Last November, four workers died from poison-gas inhalation at a pesticide plant in La Porte, Texas. (I was unable to find a report that named the four workers, but it is known that two of the victims were brothers Gilbert and Robert Tisnado.) The Occupational Safety and Health Administration (OSHA) recently released a report concluding that the four workers “would be alive today had their employer, DuPont, taken steps to protect them.”
DuPont is a corporation with a capitalization value of $63.6 billion. OSHA fined the company just $99,000 for its fatal safety violations.
That story reminded me of a report by Howard Berkes on National Public Radio about workers who suffocated in grain silos. The cause of those deaths is a practice called “walking down the grain.” When grain stored in silos sticks to the sides or fails to settle evenly, bosses send workers into the silo with instructions to push the grain down, either by using shovels or by walking on it. Air pockets often form in the grain, so there is great danger of a quicksand effect.
Bill Field, a professor of agriculture at Purdue University, has calculated the death toll. According to NPR,
Field counts more than 660 farmers and workers who suffocated in nearly 1,000 grain entrapments since 1964 at both commercial facilities and on farms. Nearly 500 died in grain bins. One in four victims was younger than 18.
The NPR report shows in horrific detail how those workers die. In 2010, three workers (Will Piper, Alex Pacas, and Wyatt Whitebread) walked down corn at a grain-storage site owned by Haasbach, LLC in Mount Carroll, Illinois. At 20, Piper was the oldest. Whitebread was only 14. The corn shifted under their feet and they were pulled downward. Whitebread was covered completely and died. Piper and Pacas struggled on for hours, as other employees and rescue personnel tried to extract them.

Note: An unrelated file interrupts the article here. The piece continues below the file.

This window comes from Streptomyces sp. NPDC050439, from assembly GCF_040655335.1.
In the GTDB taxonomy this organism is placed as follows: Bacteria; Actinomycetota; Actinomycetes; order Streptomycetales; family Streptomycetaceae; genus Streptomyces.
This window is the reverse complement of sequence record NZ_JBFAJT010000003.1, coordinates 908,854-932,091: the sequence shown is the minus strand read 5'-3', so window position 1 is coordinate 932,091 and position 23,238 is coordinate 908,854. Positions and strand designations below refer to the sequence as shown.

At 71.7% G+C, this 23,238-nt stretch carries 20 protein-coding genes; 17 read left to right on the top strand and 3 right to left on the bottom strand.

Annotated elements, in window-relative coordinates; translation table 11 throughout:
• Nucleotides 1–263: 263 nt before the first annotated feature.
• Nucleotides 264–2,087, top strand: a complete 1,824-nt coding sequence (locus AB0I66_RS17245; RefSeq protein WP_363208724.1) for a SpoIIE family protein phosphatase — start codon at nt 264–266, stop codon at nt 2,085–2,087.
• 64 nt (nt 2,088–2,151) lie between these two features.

Pacas finally succumbed. Piper barely survived, after being “trapped for a couple more hours, as he remembers it, almost face to face with his dead friend [Pacas].” Berkes and NPR also noted that, due to the extreme force exerted by the mountain of corn, Pacas’s body was “pockmarked like a golf ball.”
The employer showed no regard for the workers’ safety, even to the point of informing them of dangers. “I had no idea that someone could get trapped and die in the corn,” Piper noted. OSHA fined the company $550,000 for safety violations, but later reduced the fine by more than half.
Will we ever see the day when workers’ lives stop being cheap commodities? Why is that when workers are killed on the job by employers with no regard for life, it isn’t regarded as a crime? Why don’t the deaths of workers qualify as important news at most media outlets?